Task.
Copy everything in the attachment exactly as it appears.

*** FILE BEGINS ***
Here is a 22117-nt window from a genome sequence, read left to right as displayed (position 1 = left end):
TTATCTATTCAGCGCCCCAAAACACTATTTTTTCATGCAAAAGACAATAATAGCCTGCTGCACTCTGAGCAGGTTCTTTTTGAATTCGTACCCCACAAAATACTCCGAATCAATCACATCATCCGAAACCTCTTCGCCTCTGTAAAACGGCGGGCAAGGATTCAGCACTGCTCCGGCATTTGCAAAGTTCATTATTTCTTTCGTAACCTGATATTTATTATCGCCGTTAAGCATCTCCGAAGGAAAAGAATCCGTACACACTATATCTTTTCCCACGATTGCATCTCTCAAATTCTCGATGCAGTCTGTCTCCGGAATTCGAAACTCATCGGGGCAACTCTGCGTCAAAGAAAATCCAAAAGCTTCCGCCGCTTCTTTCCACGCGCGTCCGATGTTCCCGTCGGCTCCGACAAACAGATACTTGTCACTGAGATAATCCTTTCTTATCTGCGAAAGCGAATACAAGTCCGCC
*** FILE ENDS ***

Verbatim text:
Here is a 22117-nt window from a genome sequence, read left to right as displayed (position 1 = left end):
TTATCTATTCAGCGCCCCAAAACACTATTTTTTCATGCAAAAGACAATAATAGCCTGCTGCACTCTGAGCAGGTTCTTTTTGAATTCGTACCCCACAAAATACTCCGAATCAATCACATCATCCGAAACCTCTTCGCCTCTGTAAAACGGCGGGCAAGGATTCAGCACTGCTCCGGCATTTGCAAAGTTCATTATTTCTTTCGTAACCTGATATTTATTATCGCCGTTAAGCATCTCCGAAGGAAAAGAATCCGTACACACTATATCTTTTCCCACGATTGCATCTCTCAAATTCTCGATGCAGTCTGTCTCCGGAATTCGAAACTCATCGGGGCAACTCTGCGTCAAAGAAAATCCAAAAGCTTCCGCCGCTTCTTTCCACGCGCGTCCGATGTTCCCGTCGGCTCCGACAAACAGATACTTGTCACTGAGATAATCCTTTCTTATCTGCGAAAGCGAATACAAGTCCGCC